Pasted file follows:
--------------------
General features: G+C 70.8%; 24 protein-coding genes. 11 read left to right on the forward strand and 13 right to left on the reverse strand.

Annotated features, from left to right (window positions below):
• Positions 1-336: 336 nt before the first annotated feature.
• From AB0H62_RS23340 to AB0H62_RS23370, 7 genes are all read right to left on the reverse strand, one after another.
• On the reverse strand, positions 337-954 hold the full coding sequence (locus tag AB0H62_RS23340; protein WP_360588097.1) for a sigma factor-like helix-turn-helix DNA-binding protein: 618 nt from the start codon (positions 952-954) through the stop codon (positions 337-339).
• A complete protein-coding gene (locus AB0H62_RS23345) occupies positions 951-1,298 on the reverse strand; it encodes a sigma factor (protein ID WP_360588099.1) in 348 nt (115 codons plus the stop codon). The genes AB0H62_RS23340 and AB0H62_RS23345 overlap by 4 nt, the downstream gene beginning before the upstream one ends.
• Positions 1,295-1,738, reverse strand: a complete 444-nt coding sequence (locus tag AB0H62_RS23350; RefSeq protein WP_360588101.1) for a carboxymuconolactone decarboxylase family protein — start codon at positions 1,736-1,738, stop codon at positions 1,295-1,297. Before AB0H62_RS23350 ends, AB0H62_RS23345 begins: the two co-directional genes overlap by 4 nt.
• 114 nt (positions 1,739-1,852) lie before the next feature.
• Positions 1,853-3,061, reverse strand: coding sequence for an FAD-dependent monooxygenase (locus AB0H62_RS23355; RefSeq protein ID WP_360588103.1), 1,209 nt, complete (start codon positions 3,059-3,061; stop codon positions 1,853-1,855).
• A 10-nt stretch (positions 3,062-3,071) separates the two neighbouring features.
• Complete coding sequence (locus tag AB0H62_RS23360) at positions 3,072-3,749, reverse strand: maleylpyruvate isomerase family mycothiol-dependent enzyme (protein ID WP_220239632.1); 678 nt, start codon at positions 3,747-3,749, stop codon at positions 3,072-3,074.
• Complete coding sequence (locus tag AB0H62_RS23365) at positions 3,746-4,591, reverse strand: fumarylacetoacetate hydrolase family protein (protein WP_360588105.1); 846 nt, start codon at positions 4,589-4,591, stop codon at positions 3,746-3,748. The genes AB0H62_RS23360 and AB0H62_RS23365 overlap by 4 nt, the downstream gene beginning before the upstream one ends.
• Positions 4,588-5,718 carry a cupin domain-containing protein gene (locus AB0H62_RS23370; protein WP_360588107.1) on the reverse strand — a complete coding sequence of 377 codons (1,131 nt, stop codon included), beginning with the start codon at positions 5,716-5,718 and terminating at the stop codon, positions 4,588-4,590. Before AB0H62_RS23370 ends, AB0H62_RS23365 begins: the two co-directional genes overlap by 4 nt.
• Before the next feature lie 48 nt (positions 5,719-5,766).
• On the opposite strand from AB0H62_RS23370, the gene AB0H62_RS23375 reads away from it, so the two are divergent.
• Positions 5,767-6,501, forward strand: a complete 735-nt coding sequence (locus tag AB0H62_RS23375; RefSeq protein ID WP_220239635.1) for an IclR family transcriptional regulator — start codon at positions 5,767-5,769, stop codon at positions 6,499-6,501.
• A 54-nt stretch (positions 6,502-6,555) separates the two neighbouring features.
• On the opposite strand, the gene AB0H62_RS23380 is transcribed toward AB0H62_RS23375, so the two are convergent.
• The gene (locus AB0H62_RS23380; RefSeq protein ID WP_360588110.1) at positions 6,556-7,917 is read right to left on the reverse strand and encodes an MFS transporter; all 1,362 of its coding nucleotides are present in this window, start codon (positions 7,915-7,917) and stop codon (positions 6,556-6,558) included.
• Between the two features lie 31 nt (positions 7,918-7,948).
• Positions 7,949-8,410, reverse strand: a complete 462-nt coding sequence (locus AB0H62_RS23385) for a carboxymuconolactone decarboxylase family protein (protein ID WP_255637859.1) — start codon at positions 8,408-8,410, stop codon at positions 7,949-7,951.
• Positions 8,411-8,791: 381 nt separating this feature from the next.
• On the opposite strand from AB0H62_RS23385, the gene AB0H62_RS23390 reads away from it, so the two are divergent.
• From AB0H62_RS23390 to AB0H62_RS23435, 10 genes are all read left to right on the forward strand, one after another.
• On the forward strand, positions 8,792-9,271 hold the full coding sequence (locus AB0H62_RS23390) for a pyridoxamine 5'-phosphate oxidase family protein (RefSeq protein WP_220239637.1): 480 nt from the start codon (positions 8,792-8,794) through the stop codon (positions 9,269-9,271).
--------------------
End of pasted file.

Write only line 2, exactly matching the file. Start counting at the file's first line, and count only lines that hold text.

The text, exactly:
Annotated features, from left to right (window positions below):